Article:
Experience persuades me that Trachtman has brought him before American Jews at the least likely moment and the most opportune: when large numbers of ostensibly smart and successful people don’t believe in much of anything, yet yearn so much for some kind of spiritual experience that they’re willing to believe through someone. If this means that Lior is being used, then there’s no harm done, so far as I can see. Trachtman’s documentary shows how this boy—now a young man—has gained from the loving Jewish community around him, just as that community has gained from him. To the degree that movie audiences constitute a community, that circle of mutual support may now expand.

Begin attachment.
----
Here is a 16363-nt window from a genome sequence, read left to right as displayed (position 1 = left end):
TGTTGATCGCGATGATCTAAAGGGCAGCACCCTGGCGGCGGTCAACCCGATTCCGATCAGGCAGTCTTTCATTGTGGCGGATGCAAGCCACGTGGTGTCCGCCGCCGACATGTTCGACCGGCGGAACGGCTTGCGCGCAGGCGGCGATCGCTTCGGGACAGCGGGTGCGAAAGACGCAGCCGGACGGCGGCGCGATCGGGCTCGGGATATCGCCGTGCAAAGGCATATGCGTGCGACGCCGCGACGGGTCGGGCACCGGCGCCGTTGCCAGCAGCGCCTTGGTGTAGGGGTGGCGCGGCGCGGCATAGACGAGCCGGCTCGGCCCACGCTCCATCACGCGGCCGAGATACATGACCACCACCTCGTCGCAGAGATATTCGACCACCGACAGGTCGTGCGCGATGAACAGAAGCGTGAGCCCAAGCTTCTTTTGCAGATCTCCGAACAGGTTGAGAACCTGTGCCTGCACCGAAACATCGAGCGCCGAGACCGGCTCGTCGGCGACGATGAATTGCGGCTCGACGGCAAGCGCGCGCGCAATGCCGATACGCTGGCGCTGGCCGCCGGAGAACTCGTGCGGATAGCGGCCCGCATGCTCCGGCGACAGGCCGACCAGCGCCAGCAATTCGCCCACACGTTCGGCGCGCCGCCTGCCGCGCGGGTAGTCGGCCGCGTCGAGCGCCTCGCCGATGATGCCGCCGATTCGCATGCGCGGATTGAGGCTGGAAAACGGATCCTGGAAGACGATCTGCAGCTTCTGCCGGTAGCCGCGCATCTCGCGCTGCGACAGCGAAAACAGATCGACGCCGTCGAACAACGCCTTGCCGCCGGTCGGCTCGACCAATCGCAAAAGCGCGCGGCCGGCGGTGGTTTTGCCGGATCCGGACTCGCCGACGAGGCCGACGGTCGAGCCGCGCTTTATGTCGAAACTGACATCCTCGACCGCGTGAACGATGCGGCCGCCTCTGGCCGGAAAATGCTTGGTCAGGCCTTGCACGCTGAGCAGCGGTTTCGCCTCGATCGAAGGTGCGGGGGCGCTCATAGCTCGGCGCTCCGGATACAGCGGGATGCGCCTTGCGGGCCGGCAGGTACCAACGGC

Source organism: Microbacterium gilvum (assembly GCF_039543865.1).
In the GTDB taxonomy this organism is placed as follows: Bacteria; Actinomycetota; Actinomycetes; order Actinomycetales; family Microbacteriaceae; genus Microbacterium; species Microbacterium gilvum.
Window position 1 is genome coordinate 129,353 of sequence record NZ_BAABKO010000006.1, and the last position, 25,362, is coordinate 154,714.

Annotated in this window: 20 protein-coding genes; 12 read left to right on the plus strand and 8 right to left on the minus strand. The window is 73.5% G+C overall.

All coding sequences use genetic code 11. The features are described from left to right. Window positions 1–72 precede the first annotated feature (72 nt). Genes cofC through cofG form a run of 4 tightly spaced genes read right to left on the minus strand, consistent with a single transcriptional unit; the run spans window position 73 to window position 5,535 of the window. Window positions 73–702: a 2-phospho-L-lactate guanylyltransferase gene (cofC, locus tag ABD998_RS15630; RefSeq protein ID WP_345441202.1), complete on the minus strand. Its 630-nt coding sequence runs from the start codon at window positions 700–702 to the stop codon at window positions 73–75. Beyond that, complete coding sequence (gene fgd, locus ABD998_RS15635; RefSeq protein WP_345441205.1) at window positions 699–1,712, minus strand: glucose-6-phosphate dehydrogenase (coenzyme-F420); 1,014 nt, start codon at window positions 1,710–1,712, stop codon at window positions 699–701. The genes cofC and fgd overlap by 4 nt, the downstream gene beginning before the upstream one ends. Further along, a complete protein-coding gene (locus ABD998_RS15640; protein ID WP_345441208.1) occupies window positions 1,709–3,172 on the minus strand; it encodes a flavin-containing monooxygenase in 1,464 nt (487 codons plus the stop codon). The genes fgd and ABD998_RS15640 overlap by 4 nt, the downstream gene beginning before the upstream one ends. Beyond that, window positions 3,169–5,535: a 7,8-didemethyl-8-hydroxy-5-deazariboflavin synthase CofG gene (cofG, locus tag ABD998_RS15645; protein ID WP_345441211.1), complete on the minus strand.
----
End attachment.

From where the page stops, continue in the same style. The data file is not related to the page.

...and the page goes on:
But the Litvak in me can’t be satisfied with warm feelings unless every reason for them is ticked off. The list for Praying with Lior includes compassion for people who are outside the norm, and respectful curiosity about them. Other items would be sympathy for a family’s sufferings, hope for a growing boy’s future, wonder and joy at what people can achieve.
But underlying the appeal of a very Jewish film is also this idea, usefully formulated for the opinion columns of the Washington Post by Timothy Shriver: “I imagine that Jesus might have been very similar in his childhood.”